“Being a journalist in South Sudan is risking one’s life,” John Gatluak Manguet Nhial said to us last year. “But I have dedicated myself to serving my community through radio as a watchdog, informing them about what the politicians are doing once the citizens elect them to power.”
John was killed in the late afternoon of July 11, 2016, during the recent violence that erupted in Juba, South Sudan. He was 32 years old.
“He was a heroic reporter and a leader, widely loved and embraced in his community,” said Nigel Ballard, Internews Director of Community Radio. “He had great integrity, would never rush to judgment and was always fair. John was quiet, gentle and a deep thinker whose actions were informed by his commitments to open and independent journalism.”
John has committed his life to helping the people of South Sudan. When the civil war started in December 2013, John was working with Internews as the station coordinator at Naath FM in Leer. In the months that followed, his station was at the center of fighting that spread from Juba into the states. As the fighting intensified, John led his team as they faced intimidation from the opposition forces. As government forces moved closer, the station remained on air in order to keep the local civilian population informed, bravely broadcasting through incredible challenges. John and his reporters moved their families to safety in the surrounding countryside, before returning each day to keep the station on air, providing critical information and comfort to listeners in times of great distress. When government forces took the town in early 2014, there was widespread looting, and shortly after, John and his team fled into the bush and the radio station was destroyed. He was in hiding in the wilderness of the Nile wetlands for nearly two months before he was able to reach refuge in Juba. John led his team to return to Leer 6 months later, to rebuild the station and broadcast for another 8 months, before the war once again destroyed Naath FM.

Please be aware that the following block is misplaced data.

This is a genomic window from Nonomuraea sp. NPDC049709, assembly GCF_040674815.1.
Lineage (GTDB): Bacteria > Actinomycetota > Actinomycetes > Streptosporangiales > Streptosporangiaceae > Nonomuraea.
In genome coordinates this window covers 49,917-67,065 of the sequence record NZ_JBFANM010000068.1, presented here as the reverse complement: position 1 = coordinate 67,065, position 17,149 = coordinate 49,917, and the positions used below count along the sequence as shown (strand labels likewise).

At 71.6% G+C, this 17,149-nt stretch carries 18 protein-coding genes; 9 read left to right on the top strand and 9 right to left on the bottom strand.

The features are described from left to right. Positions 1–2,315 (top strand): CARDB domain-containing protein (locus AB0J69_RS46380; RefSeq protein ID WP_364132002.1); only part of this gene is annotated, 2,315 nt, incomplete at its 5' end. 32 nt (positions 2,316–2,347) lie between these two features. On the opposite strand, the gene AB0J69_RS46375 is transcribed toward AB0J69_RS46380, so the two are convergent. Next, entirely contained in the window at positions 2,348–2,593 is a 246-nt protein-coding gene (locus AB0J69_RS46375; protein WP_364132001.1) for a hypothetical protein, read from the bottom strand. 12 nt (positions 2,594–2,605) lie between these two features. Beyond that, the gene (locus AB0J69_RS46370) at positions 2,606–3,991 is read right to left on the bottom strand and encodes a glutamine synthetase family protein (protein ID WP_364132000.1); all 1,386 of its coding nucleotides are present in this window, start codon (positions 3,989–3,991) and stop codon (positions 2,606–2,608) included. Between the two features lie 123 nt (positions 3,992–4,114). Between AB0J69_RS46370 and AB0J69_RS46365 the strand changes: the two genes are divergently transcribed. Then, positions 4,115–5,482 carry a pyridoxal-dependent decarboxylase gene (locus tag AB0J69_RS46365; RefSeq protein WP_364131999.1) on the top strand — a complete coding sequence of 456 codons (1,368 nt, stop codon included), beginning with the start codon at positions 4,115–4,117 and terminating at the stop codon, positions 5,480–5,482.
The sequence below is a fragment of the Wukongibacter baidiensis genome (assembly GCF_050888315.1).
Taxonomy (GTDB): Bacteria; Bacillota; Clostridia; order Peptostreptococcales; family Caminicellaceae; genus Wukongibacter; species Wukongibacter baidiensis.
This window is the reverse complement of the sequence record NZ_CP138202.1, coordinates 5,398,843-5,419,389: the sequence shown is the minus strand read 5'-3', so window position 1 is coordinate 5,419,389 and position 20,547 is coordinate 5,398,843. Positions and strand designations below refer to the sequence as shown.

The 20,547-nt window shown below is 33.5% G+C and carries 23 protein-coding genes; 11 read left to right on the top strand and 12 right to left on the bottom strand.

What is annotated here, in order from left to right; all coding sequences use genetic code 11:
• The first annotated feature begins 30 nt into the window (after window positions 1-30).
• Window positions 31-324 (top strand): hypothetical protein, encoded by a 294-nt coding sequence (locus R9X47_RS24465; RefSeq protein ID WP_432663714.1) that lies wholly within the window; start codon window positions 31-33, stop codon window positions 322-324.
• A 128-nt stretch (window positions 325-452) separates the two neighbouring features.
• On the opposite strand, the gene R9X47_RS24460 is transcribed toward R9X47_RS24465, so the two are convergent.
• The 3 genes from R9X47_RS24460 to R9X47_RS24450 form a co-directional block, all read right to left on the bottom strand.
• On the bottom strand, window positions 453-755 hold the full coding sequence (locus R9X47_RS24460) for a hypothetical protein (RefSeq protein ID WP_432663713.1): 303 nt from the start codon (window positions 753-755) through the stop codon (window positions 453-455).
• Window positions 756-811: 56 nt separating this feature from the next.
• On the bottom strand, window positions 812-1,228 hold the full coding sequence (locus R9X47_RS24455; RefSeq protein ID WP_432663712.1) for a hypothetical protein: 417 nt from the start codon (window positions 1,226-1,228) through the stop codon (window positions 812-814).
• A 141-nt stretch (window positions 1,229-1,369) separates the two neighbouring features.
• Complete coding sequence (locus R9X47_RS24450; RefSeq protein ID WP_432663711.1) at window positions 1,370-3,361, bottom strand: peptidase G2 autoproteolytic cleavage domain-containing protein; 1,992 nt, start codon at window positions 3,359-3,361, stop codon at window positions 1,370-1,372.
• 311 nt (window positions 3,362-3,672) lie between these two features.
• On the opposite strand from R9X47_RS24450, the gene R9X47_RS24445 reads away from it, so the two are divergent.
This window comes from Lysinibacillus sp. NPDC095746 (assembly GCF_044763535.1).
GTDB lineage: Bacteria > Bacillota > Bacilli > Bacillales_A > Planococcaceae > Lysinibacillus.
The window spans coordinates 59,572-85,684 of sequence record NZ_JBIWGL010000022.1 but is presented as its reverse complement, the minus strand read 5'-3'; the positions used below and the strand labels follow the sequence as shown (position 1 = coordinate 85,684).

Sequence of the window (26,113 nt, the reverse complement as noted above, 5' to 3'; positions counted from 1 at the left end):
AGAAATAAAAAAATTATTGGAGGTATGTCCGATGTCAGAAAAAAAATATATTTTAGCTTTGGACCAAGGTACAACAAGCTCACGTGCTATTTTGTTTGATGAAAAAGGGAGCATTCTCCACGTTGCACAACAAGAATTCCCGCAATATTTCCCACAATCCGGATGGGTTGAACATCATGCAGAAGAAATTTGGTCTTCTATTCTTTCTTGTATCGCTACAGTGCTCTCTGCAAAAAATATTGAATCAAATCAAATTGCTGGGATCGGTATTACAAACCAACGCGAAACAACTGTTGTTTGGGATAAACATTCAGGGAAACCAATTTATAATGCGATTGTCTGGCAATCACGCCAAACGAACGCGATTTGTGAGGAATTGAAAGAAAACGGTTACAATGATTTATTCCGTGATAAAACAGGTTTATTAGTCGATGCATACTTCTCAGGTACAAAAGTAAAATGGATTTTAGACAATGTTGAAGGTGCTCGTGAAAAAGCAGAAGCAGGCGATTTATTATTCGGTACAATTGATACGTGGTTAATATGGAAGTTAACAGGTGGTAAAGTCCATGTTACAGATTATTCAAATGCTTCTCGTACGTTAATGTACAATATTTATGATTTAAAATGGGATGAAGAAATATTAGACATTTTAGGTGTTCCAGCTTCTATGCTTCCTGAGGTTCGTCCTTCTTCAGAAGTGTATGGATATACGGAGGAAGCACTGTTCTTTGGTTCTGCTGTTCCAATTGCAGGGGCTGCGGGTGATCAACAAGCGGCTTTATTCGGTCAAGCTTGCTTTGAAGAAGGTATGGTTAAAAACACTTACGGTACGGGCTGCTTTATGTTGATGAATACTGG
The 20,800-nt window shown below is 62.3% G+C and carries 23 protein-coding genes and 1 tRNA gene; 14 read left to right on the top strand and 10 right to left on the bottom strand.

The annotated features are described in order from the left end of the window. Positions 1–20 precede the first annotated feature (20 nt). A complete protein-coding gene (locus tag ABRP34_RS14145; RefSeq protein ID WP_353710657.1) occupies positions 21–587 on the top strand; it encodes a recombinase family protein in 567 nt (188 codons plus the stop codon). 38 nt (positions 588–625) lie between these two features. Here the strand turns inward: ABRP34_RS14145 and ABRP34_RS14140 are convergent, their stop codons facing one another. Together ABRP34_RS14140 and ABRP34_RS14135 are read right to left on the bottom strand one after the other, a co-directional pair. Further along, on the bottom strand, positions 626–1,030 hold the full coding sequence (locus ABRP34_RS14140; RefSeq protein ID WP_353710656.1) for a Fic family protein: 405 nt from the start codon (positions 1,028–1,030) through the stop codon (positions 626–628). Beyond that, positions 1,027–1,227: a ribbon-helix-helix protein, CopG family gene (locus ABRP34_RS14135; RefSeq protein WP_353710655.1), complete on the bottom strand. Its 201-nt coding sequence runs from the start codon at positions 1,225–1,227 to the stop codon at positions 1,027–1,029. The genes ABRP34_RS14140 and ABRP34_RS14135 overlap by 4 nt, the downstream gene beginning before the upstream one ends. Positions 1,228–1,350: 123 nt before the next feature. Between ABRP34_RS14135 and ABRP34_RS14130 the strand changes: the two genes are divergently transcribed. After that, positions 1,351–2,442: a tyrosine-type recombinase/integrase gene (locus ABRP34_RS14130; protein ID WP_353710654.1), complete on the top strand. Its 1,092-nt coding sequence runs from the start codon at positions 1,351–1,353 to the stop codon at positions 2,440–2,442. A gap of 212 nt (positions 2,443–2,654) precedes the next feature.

As a journalist in South Sudan, John faced no shortage of challenges. “Journalists are being intimidated, detained, harassed, threatened and some lose their lives,” John said. “These are just a few of the challenges I face, and the list is endless.”
Undeterred, John passionately believed in what he was doing and was becoming one of South Sudan’s future leaders, in a country in great need of good leadership. Most recently, working with Internews, John accepted the challenge of developing and leading a network of community radio stations and was working with colleagues to set up a South Sudanese NGO that would manage and advocate for each station – The Radio Community. Over the last two years, John studied and developed his leadership skills. He was a member of the South Sudan Editors Forum and represented his country at the 2014 African Leaders Forum in Washington DC.
“What John would want now is for his work to continue and for independent journalism to thrive in South Sudan,” said Ballard. “He would want us all to keep working toward the day when everyone has access to the information they need to make the best decisions for themselves and their families.”
John leaves behind a wife, Rebecca Chol Ngudeng Teny, and three children, Gong John Gatluak Manguet Nhial, Jenkuar John Gatluak Manguet Nhial and a new baby born the day after he died.
For those wishing to remember John, memorial contributions to help support his family are being collected. Please go to our donation page and enter “John Gatluak” in the Additional Information field.
For more stories about John Gatluak, please see the following: